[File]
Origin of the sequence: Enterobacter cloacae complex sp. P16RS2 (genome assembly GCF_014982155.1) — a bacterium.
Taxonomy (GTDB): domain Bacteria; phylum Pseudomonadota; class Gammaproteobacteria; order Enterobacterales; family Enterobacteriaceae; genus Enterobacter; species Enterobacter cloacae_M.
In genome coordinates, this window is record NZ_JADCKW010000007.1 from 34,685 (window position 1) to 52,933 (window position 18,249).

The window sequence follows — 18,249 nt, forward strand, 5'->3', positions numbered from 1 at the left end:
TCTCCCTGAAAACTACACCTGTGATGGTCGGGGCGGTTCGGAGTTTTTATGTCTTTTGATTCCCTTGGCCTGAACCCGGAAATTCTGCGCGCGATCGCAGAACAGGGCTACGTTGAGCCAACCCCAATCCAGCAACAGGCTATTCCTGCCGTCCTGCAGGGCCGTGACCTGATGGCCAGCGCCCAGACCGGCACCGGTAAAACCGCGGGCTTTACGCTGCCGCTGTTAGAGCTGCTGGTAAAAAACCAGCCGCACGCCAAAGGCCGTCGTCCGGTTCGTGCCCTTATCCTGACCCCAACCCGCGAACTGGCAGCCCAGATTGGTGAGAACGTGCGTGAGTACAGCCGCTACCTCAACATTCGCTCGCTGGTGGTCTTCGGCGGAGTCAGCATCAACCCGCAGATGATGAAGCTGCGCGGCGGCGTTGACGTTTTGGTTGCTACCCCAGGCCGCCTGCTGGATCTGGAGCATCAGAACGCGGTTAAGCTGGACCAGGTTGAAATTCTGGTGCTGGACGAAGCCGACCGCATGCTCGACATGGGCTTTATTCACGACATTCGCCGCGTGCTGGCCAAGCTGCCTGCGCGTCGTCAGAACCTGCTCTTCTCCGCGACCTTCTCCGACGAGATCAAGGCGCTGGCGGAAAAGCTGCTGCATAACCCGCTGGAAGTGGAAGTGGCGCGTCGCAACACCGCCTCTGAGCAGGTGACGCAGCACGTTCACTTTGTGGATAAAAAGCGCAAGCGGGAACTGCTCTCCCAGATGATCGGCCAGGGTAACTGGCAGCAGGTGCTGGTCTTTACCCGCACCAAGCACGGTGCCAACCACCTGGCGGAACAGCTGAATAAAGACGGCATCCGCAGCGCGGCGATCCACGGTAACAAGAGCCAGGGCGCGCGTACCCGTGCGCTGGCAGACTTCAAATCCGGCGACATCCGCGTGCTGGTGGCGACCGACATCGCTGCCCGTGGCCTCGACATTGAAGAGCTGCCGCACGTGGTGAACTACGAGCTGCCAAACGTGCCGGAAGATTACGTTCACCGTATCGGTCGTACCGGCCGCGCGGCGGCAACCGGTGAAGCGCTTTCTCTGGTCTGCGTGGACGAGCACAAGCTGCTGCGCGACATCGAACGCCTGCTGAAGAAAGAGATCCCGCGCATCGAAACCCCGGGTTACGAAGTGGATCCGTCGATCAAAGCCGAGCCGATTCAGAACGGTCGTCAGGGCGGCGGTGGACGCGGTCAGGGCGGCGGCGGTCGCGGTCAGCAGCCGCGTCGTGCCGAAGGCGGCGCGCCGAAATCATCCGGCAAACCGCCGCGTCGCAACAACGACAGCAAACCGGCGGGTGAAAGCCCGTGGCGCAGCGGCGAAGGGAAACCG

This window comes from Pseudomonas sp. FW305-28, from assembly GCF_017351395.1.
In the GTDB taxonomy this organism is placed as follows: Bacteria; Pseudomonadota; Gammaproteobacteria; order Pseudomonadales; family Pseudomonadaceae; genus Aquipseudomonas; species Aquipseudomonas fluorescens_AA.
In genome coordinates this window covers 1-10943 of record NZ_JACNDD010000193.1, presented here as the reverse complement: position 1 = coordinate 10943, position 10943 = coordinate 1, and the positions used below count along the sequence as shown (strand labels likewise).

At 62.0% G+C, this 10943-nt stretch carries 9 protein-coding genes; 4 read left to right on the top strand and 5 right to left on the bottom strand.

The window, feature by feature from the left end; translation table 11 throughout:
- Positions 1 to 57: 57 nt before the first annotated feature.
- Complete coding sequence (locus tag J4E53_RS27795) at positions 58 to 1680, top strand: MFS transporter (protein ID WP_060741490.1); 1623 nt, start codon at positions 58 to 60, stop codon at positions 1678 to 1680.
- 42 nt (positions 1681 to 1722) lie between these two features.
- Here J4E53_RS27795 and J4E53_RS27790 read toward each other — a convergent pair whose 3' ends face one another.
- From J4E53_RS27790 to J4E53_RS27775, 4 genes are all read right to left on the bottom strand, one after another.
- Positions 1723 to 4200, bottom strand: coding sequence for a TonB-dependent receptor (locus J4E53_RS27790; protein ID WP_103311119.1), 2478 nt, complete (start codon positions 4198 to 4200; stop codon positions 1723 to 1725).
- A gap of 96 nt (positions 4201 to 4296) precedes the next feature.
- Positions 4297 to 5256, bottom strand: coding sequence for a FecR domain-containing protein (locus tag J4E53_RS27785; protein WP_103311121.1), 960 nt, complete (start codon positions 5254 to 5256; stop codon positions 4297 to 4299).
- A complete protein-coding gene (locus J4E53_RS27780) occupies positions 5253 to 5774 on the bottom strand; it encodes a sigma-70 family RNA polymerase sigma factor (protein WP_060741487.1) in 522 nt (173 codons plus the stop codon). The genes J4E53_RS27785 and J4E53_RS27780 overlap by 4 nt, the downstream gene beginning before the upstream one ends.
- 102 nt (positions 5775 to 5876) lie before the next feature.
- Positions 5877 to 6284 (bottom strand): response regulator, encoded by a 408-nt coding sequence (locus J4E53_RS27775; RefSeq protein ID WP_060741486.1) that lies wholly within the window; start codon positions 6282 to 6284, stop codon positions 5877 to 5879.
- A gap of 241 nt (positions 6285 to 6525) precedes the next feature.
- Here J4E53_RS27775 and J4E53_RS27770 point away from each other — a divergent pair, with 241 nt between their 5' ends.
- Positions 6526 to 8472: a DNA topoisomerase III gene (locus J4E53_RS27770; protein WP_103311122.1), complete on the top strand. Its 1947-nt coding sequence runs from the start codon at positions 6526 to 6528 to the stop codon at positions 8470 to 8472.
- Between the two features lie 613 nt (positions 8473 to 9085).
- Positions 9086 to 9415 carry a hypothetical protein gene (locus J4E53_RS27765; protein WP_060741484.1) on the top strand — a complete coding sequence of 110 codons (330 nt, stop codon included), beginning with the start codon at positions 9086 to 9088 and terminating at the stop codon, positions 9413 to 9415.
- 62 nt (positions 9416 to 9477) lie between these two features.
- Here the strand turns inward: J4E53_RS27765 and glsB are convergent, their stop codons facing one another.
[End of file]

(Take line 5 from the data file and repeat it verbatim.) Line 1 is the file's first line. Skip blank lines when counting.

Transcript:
TCTCCCTGAAAACTACACCTGTGATGGTCGGGGCGGTTCGGAGTTTTTATGTCTTTTGATTCCCTTGGCCTGAACCCGGAAATTCTGCGCGCGATCGCAGAACAGGGCTACGTTGAGCCAACCCCAATCCAGCAACAGGCTATTCCTGCCGTCCTGCAGGGCCGTGACCTGATGGCCAGCGCCCAGACCGGCACCGGTAAAACCGCGGGCTTTACGCTGCCGCTGTTAGAGCTGCTGGTAAAAAACCAGCCGCACGCCAAAGGCCGTCGTCCGGTTCGTGCCCTTATCCTGACCCCAACCCGCGAACTGGCAGCCCAGATTGGTGAGAACGTGCGTGAGTACAGCCGCTACCTCAACATTCGCTCGCTGGTGGTCTTCGGCGGAGTCAGCATCAACCCGCAGATGATGAAGCTGCGCGGCGGCGTTGACGTTTTGGTTGCTACCCCAGGCCGCCTGCTGGATCTGGAGCATCAGAACGCGGTTAAGCTGGACCAGGTTGAAATTCTGGTGCTGGACGAAGCCGACCGCATGCTCGACATGGGCTTTATTCACGACATTCGCCGCGTGCTGGCCAAGCTGCCTGCGCGTCGTCAGAACCTGCTCTTCTCCGCGACCTTCTCCGACGAGATCAAGGCGCTGGCGGAAAAGCTGCTGCATAACCCGCTGGAAGTGGAAGTGGCGCGTCGCAACACCGCCTCTGAGCAGGTGACGCAGCACGTTCACTTTGTGGATAAAAAGCGCAAGCGGGAACTGCTCTCCCAGATGATCGGCCAGGGTAACTGGCAGCAGGTGCTGGTCTTTACCCGCACCAAGCACGGTGCCAACCACCTGGCGGAACAGCTGAATAAAGACGGCATCCGCAGCGCGGCGATCCACGGTAACAAGAGCCAGGGCGCGCGTACCCGTGCGCTGGCAGACTTCAAATCCGGCGACATCCGCGTGCTGGTGGCGACCGACATCGCTGCCCGTGGCCTCGACATTGAAGAGCTGCCGCACGTGGTGAACTACGAGCTGCCAAACGTGCCGGAAGATTACGTTCACCGTATCGGTCGTACCGGCCGCGCGGCGGCAACCGGTGAAGCGCTTTCTCTGGTCTGCGTGGACGAGCACAAGCTGCTGCGCGACATCGAACGCCTGCTGAAGAAAGAGATCCCGCGCATCGAAACCCCGGGTTACGAAGTGGATCCGTCGATCAAAGCCGAGCCGATTCAGAACGGTCGTCAGGGCGGCGGTGGACGCGGTCAGGGCGGCGGCGGTCGCGGTCAGCAGCCGCGTCGTGCCGAAGGCGGCGCGCCGAAATCATCCGGCAAACCGCCGCGTCGCAACAACGACAGCAAACCGGCGGGTGAAAGCCCGTGGCGCAGCGGCGAAGGGAAACCG